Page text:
FBI Director Wray Breaks With Barr's Use of 'Spying' on the Trump Campaign: 'That's Not the Term I Would Use'

FBI Director Christopher Wray has split with Attorney General William Barr on the controversial notion of "spying" on Donald Trump's 2016 campaign, telling Congress, "That's not the term I would use."

Wray appeared before a Senate Appropriations subcommittee on Tuesday morning to testify on the president's 2020 budget request. During the hearing, lawmakers questioned the FBI chief on Barr's allegation that the agency spied on Trump and his campaign during the election.

"I was very concerned by his use of the word spying, which I think is a very loaded word. It conjures a criminal connotation," said Democratic Senator Jeanne Shaheen, a ranking member of the committee.

"When FBI agents conduct investigations against alleged mobsters, suspected terrorists, other criminals, do you believe they're engaged in spying when they're following FBI investigative policies and procedures?" she asked.

"Well, that's not the term I would use," Wray responded. "Look, there are lots of people who have different colloquial phrases. I believe that the FBI is engaged in investigative activity and part of investigative activity includes surveillance activity of different shapes and sizes."

Wray then added that the "key question is making sure that it's done by the book, consistent with our lawful authorities."

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FBI Director Christopher Wray testifies during a House Commerce, Justice, Science, and Related Agencies Subcommittee hearing on the FBI’s Budget Request for Fiscal Year 2020, on Capitol Hill, on April 4. On Tuesday morning, appearing before a Senate Appropriations subcommittee, Wray said he would not use the term “spying” to describe surveillance on Trump’s 2016 campaign. Saul Loeb/AFP/Getty Images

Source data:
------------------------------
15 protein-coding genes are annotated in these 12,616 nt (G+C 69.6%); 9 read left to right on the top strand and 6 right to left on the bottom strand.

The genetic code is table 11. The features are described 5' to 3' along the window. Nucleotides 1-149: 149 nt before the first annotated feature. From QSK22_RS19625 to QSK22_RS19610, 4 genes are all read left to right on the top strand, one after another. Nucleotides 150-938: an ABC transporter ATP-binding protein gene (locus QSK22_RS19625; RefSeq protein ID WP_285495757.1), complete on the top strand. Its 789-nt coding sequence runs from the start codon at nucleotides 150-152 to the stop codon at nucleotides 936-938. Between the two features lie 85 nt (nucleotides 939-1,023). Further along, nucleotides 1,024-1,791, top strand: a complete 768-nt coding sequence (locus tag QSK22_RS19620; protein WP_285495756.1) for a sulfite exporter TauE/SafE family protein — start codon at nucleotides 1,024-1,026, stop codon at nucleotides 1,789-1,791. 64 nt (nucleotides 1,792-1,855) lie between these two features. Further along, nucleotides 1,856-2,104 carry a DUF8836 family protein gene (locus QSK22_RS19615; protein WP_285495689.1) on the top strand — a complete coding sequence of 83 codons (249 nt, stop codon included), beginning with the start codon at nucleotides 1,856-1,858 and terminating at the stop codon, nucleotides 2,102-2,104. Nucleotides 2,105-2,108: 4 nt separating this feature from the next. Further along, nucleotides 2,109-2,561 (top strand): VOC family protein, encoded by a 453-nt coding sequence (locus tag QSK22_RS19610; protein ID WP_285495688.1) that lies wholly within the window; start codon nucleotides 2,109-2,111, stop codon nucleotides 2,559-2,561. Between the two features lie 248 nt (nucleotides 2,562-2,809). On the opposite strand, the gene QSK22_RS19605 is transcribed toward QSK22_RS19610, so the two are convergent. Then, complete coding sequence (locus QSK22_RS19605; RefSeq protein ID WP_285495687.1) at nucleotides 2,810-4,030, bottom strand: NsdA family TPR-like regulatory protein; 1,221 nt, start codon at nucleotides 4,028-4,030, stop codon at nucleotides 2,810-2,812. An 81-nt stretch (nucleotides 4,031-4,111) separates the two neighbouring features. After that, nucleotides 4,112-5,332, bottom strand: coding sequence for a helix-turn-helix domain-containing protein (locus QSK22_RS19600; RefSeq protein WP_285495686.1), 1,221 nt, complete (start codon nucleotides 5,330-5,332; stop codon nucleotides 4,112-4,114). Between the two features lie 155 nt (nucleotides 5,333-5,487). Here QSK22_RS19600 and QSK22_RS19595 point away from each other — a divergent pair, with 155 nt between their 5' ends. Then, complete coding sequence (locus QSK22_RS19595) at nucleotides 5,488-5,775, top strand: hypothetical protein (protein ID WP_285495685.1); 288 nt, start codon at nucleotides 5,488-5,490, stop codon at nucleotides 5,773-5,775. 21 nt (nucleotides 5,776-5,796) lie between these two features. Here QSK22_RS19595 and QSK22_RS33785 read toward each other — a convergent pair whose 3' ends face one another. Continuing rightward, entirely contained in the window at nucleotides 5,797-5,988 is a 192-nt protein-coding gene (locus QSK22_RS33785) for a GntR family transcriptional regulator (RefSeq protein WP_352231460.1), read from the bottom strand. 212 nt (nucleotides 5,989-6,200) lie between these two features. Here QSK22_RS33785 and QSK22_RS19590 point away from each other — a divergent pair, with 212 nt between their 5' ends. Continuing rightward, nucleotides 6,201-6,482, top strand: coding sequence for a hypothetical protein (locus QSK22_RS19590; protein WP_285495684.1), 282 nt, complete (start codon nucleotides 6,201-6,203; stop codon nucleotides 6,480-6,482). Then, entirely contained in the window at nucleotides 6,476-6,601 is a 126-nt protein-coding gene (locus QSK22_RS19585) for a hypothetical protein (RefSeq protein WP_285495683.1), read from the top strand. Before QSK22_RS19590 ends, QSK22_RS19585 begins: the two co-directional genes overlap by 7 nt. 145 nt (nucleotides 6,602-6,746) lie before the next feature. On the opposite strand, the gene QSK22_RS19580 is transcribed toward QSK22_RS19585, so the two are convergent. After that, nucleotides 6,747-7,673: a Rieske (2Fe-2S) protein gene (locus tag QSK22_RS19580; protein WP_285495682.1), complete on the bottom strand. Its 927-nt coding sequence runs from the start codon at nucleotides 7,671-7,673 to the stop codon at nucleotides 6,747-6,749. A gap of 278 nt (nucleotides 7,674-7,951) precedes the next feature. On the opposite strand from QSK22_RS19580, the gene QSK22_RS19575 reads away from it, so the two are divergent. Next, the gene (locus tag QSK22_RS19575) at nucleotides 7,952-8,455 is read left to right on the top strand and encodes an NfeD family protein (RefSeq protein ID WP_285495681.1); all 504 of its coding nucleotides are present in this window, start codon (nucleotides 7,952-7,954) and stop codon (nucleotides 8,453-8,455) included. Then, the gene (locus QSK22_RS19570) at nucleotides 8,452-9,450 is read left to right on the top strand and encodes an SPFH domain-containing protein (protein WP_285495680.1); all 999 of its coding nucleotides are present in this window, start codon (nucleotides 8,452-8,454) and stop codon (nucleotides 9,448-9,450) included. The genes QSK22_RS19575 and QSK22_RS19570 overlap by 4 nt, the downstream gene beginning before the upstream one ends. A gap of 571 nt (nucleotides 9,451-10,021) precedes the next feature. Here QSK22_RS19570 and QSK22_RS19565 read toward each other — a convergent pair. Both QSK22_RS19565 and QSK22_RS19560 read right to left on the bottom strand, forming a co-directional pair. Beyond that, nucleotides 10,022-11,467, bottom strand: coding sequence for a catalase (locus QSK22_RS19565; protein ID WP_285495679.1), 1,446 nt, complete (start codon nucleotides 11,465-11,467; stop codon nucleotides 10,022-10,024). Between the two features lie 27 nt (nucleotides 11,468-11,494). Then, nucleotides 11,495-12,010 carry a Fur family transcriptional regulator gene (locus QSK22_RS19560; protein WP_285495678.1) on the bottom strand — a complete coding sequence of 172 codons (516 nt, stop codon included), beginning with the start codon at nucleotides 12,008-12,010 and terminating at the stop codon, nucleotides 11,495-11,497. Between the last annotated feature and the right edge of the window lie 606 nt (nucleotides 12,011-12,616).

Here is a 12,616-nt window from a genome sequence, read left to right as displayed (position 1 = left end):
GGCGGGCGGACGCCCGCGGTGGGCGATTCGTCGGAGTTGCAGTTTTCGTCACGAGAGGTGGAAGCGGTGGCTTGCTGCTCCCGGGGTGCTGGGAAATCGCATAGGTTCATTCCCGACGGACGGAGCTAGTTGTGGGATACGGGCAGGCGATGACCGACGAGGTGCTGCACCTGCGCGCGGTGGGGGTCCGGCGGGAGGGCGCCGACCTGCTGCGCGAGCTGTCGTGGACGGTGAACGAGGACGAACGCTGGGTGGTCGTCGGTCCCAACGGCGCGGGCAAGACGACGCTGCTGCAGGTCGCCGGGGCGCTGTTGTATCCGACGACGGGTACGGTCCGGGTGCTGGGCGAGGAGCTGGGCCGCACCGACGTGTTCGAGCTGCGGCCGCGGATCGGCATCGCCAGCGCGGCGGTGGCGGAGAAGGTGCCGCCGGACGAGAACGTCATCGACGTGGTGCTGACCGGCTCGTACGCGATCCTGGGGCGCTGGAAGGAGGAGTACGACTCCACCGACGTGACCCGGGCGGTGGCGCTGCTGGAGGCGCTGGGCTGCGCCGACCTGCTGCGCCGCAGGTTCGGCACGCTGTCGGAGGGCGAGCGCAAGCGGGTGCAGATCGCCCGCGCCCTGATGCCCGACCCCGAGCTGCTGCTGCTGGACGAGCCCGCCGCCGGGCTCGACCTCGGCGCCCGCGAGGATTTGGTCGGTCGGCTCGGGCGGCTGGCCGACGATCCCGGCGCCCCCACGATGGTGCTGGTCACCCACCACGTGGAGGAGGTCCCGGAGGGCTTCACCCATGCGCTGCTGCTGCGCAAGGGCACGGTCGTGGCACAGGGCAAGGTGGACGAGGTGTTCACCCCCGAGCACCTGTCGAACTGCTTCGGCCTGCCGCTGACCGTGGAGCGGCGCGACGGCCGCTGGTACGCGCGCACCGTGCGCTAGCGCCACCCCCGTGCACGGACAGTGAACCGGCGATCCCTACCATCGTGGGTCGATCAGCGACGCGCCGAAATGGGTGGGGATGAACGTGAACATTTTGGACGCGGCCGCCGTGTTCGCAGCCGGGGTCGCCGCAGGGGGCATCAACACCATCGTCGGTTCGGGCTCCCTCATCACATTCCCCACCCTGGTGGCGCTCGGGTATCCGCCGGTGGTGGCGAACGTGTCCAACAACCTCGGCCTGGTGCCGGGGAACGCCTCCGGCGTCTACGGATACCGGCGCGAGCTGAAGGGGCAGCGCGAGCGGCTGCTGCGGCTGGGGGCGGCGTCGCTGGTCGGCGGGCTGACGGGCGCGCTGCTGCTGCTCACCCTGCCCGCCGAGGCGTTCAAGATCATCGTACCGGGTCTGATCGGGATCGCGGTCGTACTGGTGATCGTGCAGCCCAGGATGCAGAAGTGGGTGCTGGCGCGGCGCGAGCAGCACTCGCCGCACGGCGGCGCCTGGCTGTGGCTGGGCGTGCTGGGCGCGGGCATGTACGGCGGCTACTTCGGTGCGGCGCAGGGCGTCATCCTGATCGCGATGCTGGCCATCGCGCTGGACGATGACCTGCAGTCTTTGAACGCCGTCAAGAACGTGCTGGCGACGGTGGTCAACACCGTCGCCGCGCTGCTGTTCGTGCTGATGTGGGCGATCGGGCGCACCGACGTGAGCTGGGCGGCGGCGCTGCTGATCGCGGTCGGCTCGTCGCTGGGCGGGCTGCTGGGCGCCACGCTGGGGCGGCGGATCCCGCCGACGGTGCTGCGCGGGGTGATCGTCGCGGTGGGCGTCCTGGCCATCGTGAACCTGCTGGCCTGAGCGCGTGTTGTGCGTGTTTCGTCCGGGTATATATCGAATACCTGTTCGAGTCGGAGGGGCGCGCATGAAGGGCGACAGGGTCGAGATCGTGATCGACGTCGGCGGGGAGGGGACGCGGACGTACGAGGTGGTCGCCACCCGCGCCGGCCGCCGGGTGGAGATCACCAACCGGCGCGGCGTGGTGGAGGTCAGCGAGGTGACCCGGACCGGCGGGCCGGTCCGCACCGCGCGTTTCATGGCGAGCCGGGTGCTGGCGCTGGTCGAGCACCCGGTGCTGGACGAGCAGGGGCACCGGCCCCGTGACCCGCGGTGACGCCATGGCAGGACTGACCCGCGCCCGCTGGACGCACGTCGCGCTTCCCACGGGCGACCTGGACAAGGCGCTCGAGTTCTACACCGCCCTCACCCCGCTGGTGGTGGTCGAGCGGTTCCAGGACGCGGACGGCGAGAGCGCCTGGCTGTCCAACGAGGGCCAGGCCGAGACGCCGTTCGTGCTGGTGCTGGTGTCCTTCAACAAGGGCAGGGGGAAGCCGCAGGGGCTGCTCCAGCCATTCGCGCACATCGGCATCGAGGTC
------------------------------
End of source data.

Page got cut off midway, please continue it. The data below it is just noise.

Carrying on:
During congressional testimony last month, Barr told lawmakers that he thinks "spying did occur" by the federal government on Trump's 2016 campaign. The statement was made in response to a question posed by Senator Shaheen, who had asked the attorney general why he was looking into the origins of the special counsel's investigation into Russian election interference.

"For the same reason we're worried about foreign influence in elections.... I think spying on a political campaign—it's a big deal, it's a big deal," Barr replied.

The allegation immediately earned praise from President Trump, who told reporters after the hearing that Barr was doing a "great job."

"What I'm most interested in is getting started, hopefully the attorney general, he mentioned it yesterday, he is doing a great job. Getting started on going back to the origins of exactly where this all started," Trump said. "Because this was an illegal witch hunt and everybody knew it."

But Democrats blasted Barr's claim and accused the attorney general of spreading a debunked theory about how the Russia probe began.

Senator Mark Warner, the top Democrat on the Senate Intelligence Committee, told CNN at the time that Barr's comment was "disrespectful to the men and women who work in the Department of Justice" and shows a "lack of understanding or willful ignorance on what goes into a counterintelligence investigation."

Since then, however, Trump and his allies have seized on a New York Times report that the FBI sent an undercover investigator to meet with Trump campaign aide George Papadopoulos in 2016.

FBI Director Wray Breaks With Barr's Use of 'Spying' on the Trump Campaign: 'That's Not the Term I Would Use' | U.S.